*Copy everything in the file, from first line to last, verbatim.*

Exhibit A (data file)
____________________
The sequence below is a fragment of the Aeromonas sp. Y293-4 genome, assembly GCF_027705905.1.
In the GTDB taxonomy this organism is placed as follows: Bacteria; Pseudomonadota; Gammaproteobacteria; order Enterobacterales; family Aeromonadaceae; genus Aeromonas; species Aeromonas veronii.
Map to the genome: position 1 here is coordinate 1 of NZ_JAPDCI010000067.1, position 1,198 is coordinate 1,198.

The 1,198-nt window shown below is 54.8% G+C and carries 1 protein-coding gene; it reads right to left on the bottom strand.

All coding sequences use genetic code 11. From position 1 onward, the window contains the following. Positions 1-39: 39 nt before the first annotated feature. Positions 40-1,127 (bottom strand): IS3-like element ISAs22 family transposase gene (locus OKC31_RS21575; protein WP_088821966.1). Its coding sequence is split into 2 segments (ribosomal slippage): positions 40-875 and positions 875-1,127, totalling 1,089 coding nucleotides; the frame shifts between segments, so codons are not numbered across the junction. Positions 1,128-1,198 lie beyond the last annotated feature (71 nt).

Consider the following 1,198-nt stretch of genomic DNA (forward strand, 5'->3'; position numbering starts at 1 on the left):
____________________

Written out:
The sequence below is a fragment of the Aeromonas sp. Y293-4 genome, assembly GCF_027705905.1.
In the GTDB taxonomy this organism is placed as follows: Bacteria; Pseudomonadota; Gammaproteobacteria; order Enterobacterales; family Aeromonadaceae; genus Aeromonas; species Aeromonas veronii.
Map to the genome: position 1 here is coordinate 1 of NZ_JAPDCI010000067.1, position 1,198 is coordinate 1,198.

The 1,198-nt window shown below is 54.8% G+C and carries 1 protein-coding gene; it reads right to left on the bottom strand.

All coding sequences use genetic code 11. From position 1 onward, the window contains the following. Positions 1-39: 39 nt before the first annotated feature. Positions 40-1,127 (bottom strand): IS3-like element ISAs22 family transposase gene (locus OKC31_RS21575; protein WP_088821966.1). Its coding sequence is split into 2 segments (ribosomal slippage): positions 40-875 and positions 875-1,127, totalling 1,089 coding nucleotides; the frame shifts between segments, so codons are not numbered across the junction. Positions 1,128-1,198 lie beyond the last annotated feature (71 nt).

Consider the following 1,198-nt stretch of genomic DNA (forward strand, 5'->3'; position numbering starts at 1 on the left):